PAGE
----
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NYMEX halts gasoline trading with futures off 8%, in order to expand price limits. Meanwhile,...

NYMEX halts gasoline trading with futures off 8%, in order to expand price limits. Meanwhile, crude has slipped the $100/barrel barrier, -4.1% to $99.57. Brent crude also down 3%. Natgas -1.7%.
Comments (7)
  • nfantis
    , contributor
    Comments (84) | Send Message
     
    Go figure... gasoline dips the day after I fill my tank.
    11 May 2011, 12:27 PM Reply Like
  • OptionManiac
    , contributor
    Comments (3342) | Send Message
     
    Gasbuddy sent me an e-mail saying gas prices will go up because of the flooding (refineries idle). So my investments go down while gas stays up. Can't win.
    11 May 2011, 12:58 PM Reply Like
  • WMARKW
    , contributor
    Comments (10471) | Send Message
     
    Go figure....they didn't halt silver trading on the way down? Why the inconsistency?
    11 May 2011, 01:25 PM Reply Like
  • okiepoor
    , contributor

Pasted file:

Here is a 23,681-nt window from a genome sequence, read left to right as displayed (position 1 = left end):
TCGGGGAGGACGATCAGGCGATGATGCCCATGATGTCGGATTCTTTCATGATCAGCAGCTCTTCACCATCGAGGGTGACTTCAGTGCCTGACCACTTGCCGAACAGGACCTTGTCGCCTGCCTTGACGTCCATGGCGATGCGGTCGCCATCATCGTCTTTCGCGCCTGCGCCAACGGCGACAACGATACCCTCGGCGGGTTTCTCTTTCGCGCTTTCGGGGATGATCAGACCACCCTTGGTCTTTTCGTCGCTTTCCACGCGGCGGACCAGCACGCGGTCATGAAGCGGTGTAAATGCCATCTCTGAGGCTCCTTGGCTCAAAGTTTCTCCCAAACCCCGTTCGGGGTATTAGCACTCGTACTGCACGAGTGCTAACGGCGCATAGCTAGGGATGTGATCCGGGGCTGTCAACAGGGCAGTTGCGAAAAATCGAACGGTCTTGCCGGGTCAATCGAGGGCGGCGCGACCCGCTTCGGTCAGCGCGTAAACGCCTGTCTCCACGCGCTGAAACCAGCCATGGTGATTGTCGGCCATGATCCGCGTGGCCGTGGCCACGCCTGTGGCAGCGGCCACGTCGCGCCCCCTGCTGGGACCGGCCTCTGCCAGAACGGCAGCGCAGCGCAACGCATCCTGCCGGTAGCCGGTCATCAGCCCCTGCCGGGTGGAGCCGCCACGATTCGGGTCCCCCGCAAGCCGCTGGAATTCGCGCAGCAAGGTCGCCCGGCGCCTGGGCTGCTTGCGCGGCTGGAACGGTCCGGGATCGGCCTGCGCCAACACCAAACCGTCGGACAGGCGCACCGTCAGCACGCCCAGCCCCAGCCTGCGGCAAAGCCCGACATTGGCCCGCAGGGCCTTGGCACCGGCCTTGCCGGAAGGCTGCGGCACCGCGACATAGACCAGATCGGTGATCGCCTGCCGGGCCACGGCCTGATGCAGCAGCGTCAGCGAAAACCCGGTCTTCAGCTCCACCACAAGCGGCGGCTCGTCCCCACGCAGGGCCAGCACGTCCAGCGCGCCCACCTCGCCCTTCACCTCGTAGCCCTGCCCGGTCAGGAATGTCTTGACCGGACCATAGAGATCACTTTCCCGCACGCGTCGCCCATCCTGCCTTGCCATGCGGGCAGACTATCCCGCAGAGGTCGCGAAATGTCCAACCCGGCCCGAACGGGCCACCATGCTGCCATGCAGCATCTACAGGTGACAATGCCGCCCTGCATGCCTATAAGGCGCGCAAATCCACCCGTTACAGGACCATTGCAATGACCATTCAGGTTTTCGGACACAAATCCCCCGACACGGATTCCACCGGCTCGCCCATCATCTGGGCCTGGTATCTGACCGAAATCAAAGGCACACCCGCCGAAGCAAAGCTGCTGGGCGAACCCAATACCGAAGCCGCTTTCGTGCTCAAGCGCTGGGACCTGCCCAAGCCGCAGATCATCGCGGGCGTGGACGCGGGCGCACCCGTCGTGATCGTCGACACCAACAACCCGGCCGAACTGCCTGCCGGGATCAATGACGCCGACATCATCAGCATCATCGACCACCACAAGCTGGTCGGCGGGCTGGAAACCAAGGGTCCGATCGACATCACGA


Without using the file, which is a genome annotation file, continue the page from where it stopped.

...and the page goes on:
Comments (11) | Send Message
     
    believe it or not gas prices went up today....here in OK
    11 May 2011, 07:25 PM Reply Like
  • OptionManiac
    , contributor
    Comments (3342) | Send Message
     
    Flooding.
    12 May 2011, 08:53 AM Reply Like
  • buybuybear
    , contributor
    Comments (389) | Send Message
     
    Does anyone know why trading was halted? I sincerely can't understand why that was needed? Because it was trading -8%? What about people who were being short... their earnings potentials were being hurt...

     

    Does it also stop trading at +8%?
    11 May 2011, 08:00 PM Reply Like
  • nfantis
    , contributor
    Comments (84) | Send Message
     
    Many commodities have a limit down feature that limits how much they can drop in a single session. There's also a limit up, but I'm not sure if its the same range or not. From investopedia:

     

    "The maximum amount by which the price of a commodity futures contract may decline in one trading day. Some markets close trading of contracts when the limit down is reached; others allow trading to resume if the price moves away from the day's limit. If there is a major event affecting the market's sentiment toward a particular commodity, it may take several trading days before the contract price fully reflects this change. On each trading day, the trading limit will be reached before the market's equilibrium contract price is met."
    11 May 2011, 11:17 PM Reply Like
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